A prospective study of non-affective FEP patients was performed (211 at baseline and 139 at follow-up). CR was entered in a path analysis model as potential mediators between cognitive domains or clinical symptoms and functioning.
At baseline, the relationship between clinical variables or cognitive performance and functioning was not mediated by CR. At follow-up, the effect of attention (p = 0.003) and negative symptoms (p = 0.012) assessed at baseline on functioning was partially mediated by CR (p = 0.032 and 0.016), whereas the relationship between verbal memory (p = 0.057) and functioning was mediated by CR (p = 0.014). Verbal memory and positive and total subscales of PANSS assessed at follow-up were partially mediated by CR and the effect of working memory on functioning was totally mediated by CR.
Our results showed the influence of CR in mediating the relationship between cognitive domains or clinical symptoms and functioning in FEP. In particular, CR partially mediated the relationship between some cognitive domains or clinical symptoms and functioning at follow-up. Therefore, CR could improve our understanding of the long-term functioning of patients with a non-affective FEP.
Previous literature supports antipsychotics’ (AP) efficacy in acute first-episode psychosis (FEP) in terms of symptomatology and functioning but also a cognitive detrimental effect. However, regarding functional recovery in stabilised patients, these effects are not clear. Therefore, the main aim of this study is to investigate dopaminergic/anticholinergic burden of (AP) on psychosocial functioning in FEP. We also examined whether cognitive impairment may mediate these effects on functioning.
A total of 157 FEP participants were assessed at study entry, and at 2 months and 2 years after remission of the acute episode. The primary outcomes were social functioning as measured by the functioning assessment short test (FAST). Cognitive domains were assessed as potential mediators. Dopaminergic and anticholinergic AP burden on 2-year psychosocial functioning [measured with chlorpromazine (CPZ) and drug burden index] were independent variables. Secondary outcomes were clinical and socio-demographic variables.
Mediation analysis found a statistical but not meaningful contribution of dopaminergic receptor blockade burden to worse functioning mediated by cognition (for every 600 CPZ equivalent points, 2-year FAST score increased 1.38 points). Regarding verbal memory and attention, there was an indirect effect of CPZ burden on FAST (b = 0.0045, 95% CI 0.0011–0.0091) and (b = 0.0026, 95% CI 0.0001–0.0006) respectively. However, only verbal memory post hoc analyses showed a significant indirect effect (b = 0.009, 95% CI 0.033–0.0151) adding premorbid IQ as covariate. We did not find significant results for anticholinergic burden.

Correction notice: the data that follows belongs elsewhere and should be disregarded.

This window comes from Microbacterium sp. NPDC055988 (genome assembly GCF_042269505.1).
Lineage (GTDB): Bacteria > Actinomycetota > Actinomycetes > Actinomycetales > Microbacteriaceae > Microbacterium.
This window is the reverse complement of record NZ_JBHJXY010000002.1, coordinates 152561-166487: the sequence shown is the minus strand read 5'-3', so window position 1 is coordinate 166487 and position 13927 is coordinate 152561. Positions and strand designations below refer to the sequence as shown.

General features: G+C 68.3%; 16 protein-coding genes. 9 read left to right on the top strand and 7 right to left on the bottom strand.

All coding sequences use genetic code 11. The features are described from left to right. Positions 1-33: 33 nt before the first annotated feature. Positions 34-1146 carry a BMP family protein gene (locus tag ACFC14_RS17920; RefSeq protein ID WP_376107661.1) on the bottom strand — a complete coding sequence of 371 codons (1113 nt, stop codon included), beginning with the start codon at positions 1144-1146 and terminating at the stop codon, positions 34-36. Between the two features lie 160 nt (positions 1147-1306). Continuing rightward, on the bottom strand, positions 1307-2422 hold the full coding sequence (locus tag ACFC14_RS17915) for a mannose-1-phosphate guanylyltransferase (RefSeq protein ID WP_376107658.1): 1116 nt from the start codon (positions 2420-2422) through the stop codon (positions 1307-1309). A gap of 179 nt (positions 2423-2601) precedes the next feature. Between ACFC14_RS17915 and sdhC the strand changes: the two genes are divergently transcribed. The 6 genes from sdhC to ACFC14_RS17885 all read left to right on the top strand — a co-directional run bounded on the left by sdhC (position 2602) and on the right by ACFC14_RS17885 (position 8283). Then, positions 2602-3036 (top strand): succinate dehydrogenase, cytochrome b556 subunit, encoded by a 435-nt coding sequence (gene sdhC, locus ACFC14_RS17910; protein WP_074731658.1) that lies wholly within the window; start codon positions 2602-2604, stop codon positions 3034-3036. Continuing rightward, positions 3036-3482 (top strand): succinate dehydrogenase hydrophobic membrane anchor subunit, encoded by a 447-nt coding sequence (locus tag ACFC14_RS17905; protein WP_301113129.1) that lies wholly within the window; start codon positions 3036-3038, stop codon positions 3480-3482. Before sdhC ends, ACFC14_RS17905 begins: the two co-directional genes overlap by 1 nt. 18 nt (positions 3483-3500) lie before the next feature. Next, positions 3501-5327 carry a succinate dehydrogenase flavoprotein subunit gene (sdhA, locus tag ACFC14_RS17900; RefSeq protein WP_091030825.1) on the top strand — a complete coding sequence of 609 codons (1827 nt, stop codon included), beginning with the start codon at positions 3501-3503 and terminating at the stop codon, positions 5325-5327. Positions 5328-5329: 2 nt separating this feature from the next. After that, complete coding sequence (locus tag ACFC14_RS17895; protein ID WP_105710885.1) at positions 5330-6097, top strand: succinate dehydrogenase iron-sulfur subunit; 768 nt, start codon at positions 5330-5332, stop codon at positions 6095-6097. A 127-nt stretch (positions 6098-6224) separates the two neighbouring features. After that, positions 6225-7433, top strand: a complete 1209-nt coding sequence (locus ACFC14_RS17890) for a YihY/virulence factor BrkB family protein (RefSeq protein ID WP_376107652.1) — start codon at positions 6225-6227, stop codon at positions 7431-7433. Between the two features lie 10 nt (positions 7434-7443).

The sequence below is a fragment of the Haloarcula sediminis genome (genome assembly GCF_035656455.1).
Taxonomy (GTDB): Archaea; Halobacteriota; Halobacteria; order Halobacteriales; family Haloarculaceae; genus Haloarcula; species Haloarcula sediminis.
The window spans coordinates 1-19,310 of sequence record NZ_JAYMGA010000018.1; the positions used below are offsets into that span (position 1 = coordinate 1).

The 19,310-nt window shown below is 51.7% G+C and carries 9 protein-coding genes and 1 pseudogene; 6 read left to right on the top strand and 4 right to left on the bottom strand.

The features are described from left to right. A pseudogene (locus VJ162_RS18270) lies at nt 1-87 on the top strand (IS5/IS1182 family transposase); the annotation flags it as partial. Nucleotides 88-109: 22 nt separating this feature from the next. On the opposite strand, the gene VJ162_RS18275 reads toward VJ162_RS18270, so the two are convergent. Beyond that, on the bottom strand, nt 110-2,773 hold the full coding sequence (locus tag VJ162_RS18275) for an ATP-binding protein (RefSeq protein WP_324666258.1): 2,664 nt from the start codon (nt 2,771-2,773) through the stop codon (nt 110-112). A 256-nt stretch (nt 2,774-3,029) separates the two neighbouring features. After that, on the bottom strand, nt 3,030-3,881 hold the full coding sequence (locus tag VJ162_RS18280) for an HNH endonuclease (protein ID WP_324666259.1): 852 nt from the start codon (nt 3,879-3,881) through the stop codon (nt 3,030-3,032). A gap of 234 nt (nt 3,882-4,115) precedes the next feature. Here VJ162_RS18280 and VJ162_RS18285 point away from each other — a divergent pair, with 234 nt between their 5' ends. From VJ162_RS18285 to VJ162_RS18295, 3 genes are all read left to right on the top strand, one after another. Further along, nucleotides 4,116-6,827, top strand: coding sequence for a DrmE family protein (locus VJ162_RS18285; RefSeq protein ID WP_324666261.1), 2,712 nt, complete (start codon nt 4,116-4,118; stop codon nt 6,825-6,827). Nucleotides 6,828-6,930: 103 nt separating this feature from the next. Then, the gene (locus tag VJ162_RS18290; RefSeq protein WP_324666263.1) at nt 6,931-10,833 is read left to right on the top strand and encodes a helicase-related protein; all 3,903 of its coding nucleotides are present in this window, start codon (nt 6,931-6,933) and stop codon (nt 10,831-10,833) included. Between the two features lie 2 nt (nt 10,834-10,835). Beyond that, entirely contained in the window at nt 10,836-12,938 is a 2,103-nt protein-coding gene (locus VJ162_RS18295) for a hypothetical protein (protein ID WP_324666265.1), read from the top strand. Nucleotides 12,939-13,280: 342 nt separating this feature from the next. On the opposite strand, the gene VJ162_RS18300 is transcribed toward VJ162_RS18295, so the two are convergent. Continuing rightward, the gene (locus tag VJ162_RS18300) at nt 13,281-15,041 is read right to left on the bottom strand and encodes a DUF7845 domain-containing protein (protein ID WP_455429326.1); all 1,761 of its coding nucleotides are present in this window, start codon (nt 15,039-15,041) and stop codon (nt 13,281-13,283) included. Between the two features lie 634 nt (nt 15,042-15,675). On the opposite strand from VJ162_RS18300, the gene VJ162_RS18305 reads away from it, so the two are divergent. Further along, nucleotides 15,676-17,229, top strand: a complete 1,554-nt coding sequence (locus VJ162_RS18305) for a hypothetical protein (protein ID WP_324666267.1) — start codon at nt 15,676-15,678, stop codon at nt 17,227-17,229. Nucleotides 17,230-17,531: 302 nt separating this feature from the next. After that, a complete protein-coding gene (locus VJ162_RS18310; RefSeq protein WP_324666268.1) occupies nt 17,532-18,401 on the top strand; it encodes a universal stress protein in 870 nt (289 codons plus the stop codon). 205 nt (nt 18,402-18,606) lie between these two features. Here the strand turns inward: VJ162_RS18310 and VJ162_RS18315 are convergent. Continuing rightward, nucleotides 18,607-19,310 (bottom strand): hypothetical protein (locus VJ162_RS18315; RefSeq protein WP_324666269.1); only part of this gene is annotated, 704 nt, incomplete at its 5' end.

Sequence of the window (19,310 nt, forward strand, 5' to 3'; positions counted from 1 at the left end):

CPZ dose effect over functioning is mediated by verbal memory but this association appears barely relevant.
Cognitive deficits are a core feature of early stages in schizophrenia. However, the extent to which antipsychotic (AP) have a deleterious effect on cognitive performance remains under debate. We aim to investigate whether anticholinergic loadings and dose of AP drugs in first episode of psychosis (FEP) in advanced phase of remission are associated with cognitive impairment and the differences between premorbid intellectual quotient (IQ) subgroups.
Two hundred and sixty-six patients participated. The primary outcomes were cognitive dimensions, dopaminergic/anticholinergic load of AP [in chlorpromazine equivalents (Eq-CPZ) and the Anticholinergic Risk Scale (ARS), respectively].
Impairments in processing speed, verbal memory and global cognition were significantly associated with high Eq-CPZ and verbal impairment with high ARS score. Moreover, this effect was higher in the low IQ subgroup.
Clinicians should be aware of the potential cognitive impairment associated with AP in advanced remission FEP, particularly in lower premorbid IQ patients.
Email your librarian or administrator to recommend adding this to your organisation's collection.